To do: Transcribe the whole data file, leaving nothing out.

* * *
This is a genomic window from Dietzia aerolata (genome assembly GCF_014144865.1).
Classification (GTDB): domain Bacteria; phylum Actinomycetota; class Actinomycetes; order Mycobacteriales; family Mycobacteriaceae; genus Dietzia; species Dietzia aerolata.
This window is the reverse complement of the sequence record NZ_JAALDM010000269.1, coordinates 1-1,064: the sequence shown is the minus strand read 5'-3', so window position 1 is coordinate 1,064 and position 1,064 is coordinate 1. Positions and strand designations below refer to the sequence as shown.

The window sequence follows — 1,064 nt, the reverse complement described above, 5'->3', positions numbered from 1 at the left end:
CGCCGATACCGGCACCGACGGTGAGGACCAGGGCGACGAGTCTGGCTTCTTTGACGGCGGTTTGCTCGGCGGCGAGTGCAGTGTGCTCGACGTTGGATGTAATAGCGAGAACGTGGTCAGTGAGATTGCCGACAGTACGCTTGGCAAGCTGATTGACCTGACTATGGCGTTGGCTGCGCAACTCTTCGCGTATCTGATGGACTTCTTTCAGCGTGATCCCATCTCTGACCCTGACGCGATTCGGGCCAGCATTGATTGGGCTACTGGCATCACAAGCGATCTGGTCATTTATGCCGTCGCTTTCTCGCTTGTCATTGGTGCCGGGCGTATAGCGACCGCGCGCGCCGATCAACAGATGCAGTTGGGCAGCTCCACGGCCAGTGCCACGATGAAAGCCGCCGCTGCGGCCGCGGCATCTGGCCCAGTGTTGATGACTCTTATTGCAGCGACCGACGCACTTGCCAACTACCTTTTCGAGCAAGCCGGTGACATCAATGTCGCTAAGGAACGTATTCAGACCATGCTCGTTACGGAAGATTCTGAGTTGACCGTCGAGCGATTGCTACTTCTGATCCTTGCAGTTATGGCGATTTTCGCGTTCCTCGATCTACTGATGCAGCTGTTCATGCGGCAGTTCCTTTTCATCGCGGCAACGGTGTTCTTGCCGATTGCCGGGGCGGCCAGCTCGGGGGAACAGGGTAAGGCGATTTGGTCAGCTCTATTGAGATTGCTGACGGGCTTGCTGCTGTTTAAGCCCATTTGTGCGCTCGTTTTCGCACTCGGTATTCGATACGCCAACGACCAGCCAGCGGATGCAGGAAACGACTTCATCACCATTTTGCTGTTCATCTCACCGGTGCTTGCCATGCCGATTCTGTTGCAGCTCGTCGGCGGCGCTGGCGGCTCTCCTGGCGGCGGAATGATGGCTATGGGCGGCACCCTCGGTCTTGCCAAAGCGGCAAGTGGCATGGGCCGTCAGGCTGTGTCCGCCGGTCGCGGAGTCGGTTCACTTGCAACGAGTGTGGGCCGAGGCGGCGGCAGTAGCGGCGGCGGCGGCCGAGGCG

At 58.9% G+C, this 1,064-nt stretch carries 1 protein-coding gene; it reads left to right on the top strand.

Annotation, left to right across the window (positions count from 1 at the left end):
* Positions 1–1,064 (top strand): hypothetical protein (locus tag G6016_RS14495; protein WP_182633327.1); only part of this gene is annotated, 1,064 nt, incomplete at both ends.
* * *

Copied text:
This is a genomic window from Dietzia aerolata (genome assembly GCF_014144865.1).
Classification (GTDB): domain Bacteria; phylum Actinomycetota; class Actinomycetes; order Mycobacteriales; family Mycobacteriaceae; genus Dietzia; species Dietzia aerolata.
This window is the reverse complement of the sequence record NZ_JAALDM010000269.1, coordinates 1-1,064: the sequence shown is the minus strand read 5'-3', so window position 1 is coordinate 1,064 and position 1,064 is coordinate 1. Positions and strand designations below refer to the sequence as shown.

The window sequence follows — 1,064 nt, the reverse complement described above, 5'->3', positions numbered from 1 at the left end:
CGCCGATACCGGCACCGACGGTGAGGACCAGGGCGACGAGTCTGGCTTCTTTGACGGCGGTTTGCTCGGCGGCGAGTGCAGTGTGCTCGACGTTGGATGTAATAGCGAGAACGTGGTCAGTGAGATTGCCGACAGTACGCTTGGCAAGCTGATTGACCTGACTATGGCGTTGGCTGCGCAACTCTTCGCGTATCTGATGGACTTCTTTCAGCGTGATCCCATCTCTGACCCTGACGCGATTCGGGCCAGCATTGATTGGGCTACTGGCATCACAAGCGATCTGGTCATTTATGCCGTCGCTTTCTCGCTTGTCATTGGTGCCGGGCGTATAGCGACCGCGCGCGCCGATCAACAGATGCAGTTGGGCAGCTCCACGGCCAGTGCCACGATGAAAGCCGCCGCTGCGGCCGCGGCATCTGGCCCAGTGTTGATGACTCTTATTGCAGCGACCGACGCACTTGCCAACTACCTTTTCGAGCAAGCCGGTGACATCAATGTCGCTAAGGAACGTATTCAGACCATGCTCGTTACGGAAGATTCTGAGTTGACCGTCGAGCGATTGCTACTTCTGATCCTTGCAGTTATGGCGATTTTCGCGTTCCTCGATCTACTGATGCAGCTGTTCATGCGGCAGTTCCTTTTCATCGCGGCAACGGTGTTCTTGCCGATTGCCGGGGCGGCCAGCTCGGGGGAACAGGGTAAGGCGATTTGGTCAGCTCTATTGAGATTGCTGACGGGCTTGCTGCTGTTTAAGCCCATTTGTGCGCTCGTTTTCGCACTCGGTATTCGATACGCCAACGACCAGCCAGCGGATGCAGGAAACGACTTCATCACCATTTTGCTGTTCATCTCACCGGTGCTTGCCATGCCGATTCTGTTGCAGCTCGTCGGCGGCGCTGGCGGCTCTCCTGGCGGCGGAATGATGGCTATGGGCGGCACCCTCGGTCTTGCCAAAGCGGCAAGTGGCATGGGCCGTCAGGCTGTGTCCGCCGGTCGCGGAGTCGGTTCACTTGCAACGAGTGTGGGCCGAGGCGGCGGCAGTAGCGGCGGCGGCGGCCGAGGCG

At 58.9% G+C, this 1,064-nt stretch carries 1 protein-coding gene; it reads left to right on the top strand.

Annotation, left to right across the window (positions count from 1 at the left end):
* Positions 1–1,064 (top strand): hypothetical protein (locus tag G6016_RS14495; protein WP_182633327.1); only part of this gene is annotated, 1,064 nt, incomplete at both ends.